Amìr Korhani and Laura Garcia are finalists of Global Affairs Canada's International Policy Ideas Challenge

Posted on Monday, May 15, 2017

The Centre for Law, Technology and Society is delighted to announce that Amìr Korhani and Laura Garcia, Ph.D. candidates, are finalists of the International Policy Ideas Challenge 2017 organized by Global Affairs Canada for their project “Optimizing Canada’s International Assistance Efforts with Blockchain Technology: An Assessment of Regulatory Challenges at Home and Abroad”.


In collaboration with the Social Sciences and Humanities Research Council (SSHRC), Global Affairs Canada (GAC) organized the International Policy Ideas Challenge to identify concrete innovative solutions to emerging international policy challenges faced by Canada. Amìr and Laura are one of the ten selected finalist teams across Canada that were awarded a grant to further develop their proposals into policy briefs, which will then be presented to Government of Canada officials.

Their policy brief will explore how blockchain technology can enable Canada to continue providing international aid whilst increasing transparency and accountability. With much of Canada’s international assistance efforts distributed to countries whose citizens are poor but whose governments rank high in corruption, their project proposes the use of blockchain technology in Canada’s international assistance efforts in an attempt to reduce, if not fully eliminate, the misallocation of funds by recipients of aid. The effect of receiving governments’ inefficient misallocation of funds is felt by the people of the receiving nation who are in dire need of assistance, the Canadian government that allocates a percentage of its budget to such assistance efforts, and the Canadian people who pride themselves on promoting international development through a collective sense of altruism.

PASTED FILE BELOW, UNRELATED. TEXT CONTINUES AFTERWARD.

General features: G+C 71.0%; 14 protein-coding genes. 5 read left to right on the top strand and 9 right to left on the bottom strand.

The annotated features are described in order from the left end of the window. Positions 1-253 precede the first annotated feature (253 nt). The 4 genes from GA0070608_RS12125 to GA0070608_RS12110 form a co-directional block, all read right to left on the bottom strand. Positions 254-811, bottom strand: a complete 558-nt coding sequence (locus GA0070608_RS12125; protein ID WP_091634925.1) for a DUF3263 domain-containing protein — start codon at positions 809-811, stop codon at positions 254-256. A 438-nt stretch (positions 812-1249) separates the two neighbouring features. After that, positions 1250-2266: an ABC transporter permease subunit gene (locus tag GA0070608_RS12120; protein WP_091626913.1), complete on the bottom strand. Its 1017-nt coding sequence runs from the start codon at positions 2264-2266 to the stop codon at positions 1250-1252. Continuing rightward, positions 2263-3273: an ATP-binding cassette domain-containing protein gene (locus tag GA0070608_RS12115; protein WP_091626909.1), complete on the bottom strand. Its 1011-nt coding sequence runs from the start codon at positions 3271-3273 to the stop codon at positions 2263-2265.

Amìr Korhani, lead researcher, is a first-year PhD student in law at the University of Ottawa. His research is in law and technology, focusing mainly on disruptive technologies’ impact on society. Amìr has conducted research for the Canadian Intellectual Property Office and interned at the CRTC and Global Affairs. He is currently working as a research assistant at the University of Ottawa. He obtained an LLM with concentration in Law and Technology from the University of Ottawa in 2016.

Laura Garcia, contributor, is a third-year PhD candidate in law and co-president of the Graduate Students in Law association (GSLEDD) at the University of Ottawa. Her area of research is law and technology, with a focus on privacy and location technologies. She is a graduate student member of Geothink, a SSHRC-funded research partnership studying Canadian geospatial and open data. She obtained an LLM with concentration in Law and Technology from the University of Ottawa in 2014.

Both candidates are supervised by Prof. Elizabeth Judge, a faculty member of the Centre for Law, Technology and Society.


Congratulations to our graduate scholars! 

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